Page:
Sarasota City Commission gives final approval for Marie Selby Gardens redevelopment
SARASOTA — The long process of winning approval for Marie Selby Botanical Gardens’ bayfront redevelopment plan concluded at a City Commission meeting on Tuesday evening, ending nearly four years of lengthy negotiations with the city and often contentious debate with neighbors.
The last hurdle came with a series of noise and other concessions at the request of Selby’s southern neighbors. While the botanical gardens had made certain promises regarding the size of the restaurant and cutoff times for events, those who live across Hudson Bayou wanted it in writing.
City Commissioner Kyle Battie voted with the majority of other commissioners to include them in an ordinance but had some strong reservations.
“I see a lot of shall not do this and shall not do that,” Battie said. “I wonder how they can even do business.”
Sarasota Mayor Hagen Brody announced the series of 4-1 City Commission votes on several requests by Selby. These requests were part of a required second reading for a series of zoning rule changes and a utility and street vacation approved by the commission last month.
The changes help pave the way for Selby’s proposed redevelopment of its downtown campus. The plans call for a new 450-space parking garage with a 110-seat restaurant at Orange Avenue and Mound Street, along with a new welcome center.
As before, Jen Ahearn-Koch voted against the measures.
Ahearn-Koch questioned the street and utility easement along Palm Avenue. These changes would make room for a new recreational trail for bicycles and pedestrians that will run along the eastern and north property boundaries. Citing previous broken promises to create an easement, Ahearn-Koch wanted the easement to remain in perpetuity or include a penalty should Selby back out and change course.
The city’s legal counsel argued there were already obligations in place.
“I don’t see it as sufficient protection for the citizens of this community because it can be undone pretty easily and it has been undone pretty easily,” Ahearn-Koch said.
Those in the majority were satisfied with the proposal and did not speak publicly on Tuesday. They previously argued that Selby had bent over backward to make concessions to its neighbors, who succeeded last year in narrowly convincing the City Commission to send the nonprofit botanical gardens’ original vision back for revamping.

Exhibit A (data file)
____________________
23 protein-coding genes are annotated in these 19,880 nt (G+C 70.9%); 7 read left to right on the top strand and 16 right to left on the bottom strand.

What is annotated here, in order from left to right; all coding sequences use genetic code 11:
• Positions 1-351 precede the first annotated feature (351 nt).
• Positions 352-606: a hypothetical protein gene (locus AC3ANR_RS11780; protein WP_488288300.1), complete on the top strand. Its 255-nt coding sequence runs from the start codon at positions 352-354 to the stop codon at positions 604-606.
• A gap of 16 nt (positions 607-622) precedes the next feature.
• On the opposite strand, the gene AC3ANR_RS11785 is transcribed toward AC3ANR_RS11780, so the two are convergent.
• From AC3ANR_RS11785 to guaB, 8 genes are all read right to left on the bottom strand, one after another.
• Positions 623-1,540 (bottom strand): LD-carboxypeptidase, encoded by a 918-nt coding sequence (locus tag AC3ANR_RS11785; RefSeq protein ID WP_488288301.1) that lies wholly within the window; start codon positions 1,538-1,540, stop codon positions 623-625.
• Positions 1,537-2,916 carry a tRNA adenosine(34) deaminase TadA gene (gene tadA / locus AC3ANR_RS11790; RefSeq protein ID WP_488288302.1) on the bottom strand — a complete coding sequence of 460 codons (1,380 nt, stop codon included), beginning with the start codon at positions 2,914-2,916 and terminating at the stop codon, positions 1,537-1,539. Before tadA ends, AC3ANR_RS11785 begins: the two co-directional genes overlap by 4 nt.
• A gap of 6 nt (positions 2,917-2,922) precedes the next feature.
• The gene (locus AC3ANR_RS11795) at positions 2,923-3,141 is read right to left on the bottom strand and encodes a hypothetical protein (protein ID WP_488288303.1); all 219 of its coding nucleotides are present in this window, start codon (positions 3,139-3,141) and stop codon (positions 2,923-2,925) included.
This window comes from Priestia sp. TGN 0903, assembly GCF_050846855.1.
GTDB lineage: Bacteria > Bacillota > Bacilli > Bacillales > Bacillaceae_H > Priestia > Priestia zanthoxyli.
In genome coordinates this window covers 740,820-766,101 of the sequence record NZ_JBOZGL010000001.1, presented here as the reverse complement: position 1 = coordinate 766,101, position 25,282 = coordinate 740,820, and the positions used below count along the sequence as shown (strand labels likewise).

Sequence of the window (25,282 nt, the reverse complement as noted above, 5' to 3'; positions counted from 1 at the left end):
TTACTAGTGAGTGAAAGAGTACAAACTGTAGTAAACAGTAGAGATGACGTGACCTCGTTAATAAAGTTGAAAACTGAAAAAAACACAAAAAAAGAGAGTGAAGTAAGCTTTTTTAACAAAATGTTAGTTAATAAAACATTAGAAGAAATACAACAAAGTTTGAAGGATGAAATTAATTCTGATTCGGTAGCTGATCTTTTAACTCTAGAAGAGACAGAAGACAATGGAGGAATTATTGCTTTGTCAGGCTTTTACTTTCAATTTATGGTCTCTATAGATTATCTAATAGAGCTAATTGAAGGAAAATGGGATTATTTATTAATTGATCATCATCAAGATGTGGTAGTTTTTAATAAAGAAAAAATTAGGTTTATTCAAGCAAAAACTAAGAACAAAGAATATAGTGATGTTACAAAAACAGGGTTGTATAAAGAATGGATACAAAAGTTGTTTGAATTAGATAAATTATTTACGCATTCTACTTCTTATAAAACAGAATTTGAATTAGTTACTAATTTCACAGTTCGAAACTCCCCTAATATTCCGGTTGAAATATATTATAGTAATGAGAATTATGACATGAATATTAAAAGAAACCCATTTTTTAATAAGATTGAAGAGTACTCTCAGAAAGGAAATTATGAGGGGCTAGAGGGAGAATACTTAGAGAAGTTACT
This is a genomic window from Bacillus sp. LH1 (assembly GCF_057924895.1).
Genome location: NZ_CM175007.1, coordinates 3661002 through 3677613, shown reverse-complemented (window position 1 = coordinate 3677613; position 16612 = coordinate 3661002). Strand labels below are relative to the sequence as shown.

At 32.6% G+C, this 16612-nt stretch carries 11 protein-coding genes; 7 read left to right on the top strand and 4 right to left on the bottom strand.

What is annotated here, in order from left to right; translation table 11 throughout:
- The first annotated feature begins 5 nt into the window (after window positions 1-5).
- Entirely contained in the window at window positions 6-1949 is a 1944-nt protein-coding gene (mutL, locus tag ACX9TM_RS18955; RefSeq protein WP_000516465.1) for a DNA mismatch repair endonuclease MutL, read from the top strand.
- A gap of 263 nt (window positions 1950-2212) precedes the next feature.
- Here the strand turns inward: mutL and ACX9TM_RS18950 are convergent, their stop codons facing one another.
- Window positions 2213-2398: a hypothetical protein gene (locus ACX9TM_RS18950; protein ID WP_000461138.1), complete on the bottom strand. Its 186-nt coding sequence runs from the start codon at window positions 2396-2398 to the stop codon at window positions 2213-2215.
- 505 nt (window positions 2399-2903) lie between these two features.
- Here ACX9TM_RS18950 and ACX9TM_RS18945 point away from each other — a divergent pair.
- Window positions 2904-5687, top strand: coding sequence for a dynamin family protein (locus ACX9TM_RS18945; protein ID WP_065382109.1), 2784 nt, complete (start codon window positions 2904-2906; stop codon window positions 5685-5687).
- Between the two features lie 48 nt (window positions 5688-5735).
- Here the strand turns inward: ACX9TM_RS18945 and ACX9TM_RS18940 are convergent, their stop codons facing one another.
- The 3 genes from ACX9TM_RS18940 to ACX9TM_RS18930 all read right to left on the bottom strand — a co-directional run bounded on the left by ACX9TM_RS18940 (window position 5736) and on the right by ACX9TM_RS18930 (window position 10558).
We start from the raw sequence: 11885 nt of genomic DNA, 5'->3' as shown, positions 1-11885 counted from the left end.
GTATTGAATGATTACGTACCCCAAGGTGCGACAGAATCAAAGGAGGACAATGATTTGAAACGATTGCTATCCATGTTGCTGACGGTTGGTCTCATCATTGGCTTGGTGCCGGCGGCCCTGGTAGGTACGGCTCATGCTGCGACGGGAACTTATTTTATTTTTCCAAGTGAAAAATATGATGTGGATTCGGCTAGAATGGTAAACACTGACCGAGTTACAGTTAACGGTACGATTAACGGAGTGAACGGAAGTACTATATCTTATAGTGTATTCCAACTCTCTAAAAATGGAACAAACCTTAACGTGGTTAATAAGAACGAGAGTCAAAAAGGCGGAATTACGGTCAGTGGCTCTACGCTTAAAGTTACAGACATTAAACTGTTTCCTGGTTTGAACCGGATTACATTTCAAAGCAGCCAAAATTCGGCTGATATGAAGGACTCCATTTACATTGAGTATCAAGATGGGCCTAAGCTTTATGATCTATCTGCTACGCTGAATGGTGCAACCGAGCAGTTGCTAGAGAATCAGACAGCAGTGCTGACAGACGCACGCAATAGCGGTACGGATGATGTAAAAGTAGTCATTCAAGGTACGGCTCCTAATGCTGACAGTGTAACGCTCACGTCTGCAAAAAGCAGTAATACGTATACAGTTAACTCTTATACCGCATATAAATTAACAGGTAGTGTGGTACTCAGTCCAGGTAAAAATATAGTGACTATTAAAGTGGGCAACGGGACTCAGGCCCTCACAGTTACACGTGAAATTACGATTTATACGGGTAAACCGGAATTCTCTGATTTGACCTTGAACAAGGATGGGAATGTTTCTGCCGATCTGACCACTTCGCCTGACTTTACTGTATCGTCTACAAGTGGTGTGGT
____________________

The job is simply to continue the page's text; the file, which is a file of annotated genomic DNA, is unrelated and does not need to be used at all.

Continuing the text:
One concession not included was a request for reduced decibel levels on the south end of Selby’s property. This would have impacted neighbors across Hudson Bayou in the Bay Point Park Neighborhood, who have long complained about excessive noise from weddings and parties.
Fireworks displays will be prohibited, as will private rentals of the rain forest gardens. Private event rentals of the Great Lawn, including other garden-wide rentals, will be limited to no more than 25 per year.
Potentially noisy outdoor events will be confined between noon and 10 p.m., except for Selby’s annual Orchid Ball. The gala, which typically takes place in the spring, will be allowed to extend until 11 p.m. With the exception of the annual Orchid Ball, no activities featuring live band performances shall be permitted on the Great Lawn after 5 p.m. This does not include DJs. Outdoor amplified sound is also required to be directed away from residential neighborhoods.
The ordinance also puts limitations on the accessory restaurant, cafes and snack bars. These areas cannot exceed 6,000 square feet or 160 indoor seats.
Before Selby receives permits for vertical construction on its project, it must first make right of way improvements.
Selby Gardens has set a goal of breaking ground on Phase I late this spring. The three-phase plan will take several years to complete.
Selby Gardens’ Board of Trustees is spearheading the fundraising campaign that has raised more than 80% of the funds needed to implement Phase I.
The three-phase plan is expected to cost $92 million, which breaks down to $72 million for construction and $20 million for endowment and operations. Of the $42.5 million needed to implement the first phase of the master plan, $35 million has been raised.
“We are thrilled to be able to stay in downtown Sarasota in a way that allows Selby Gardens to be environmentally and financially sustainable for generations to come,” said Jennifer Rominiecki, president and CEO of Selby Gardens.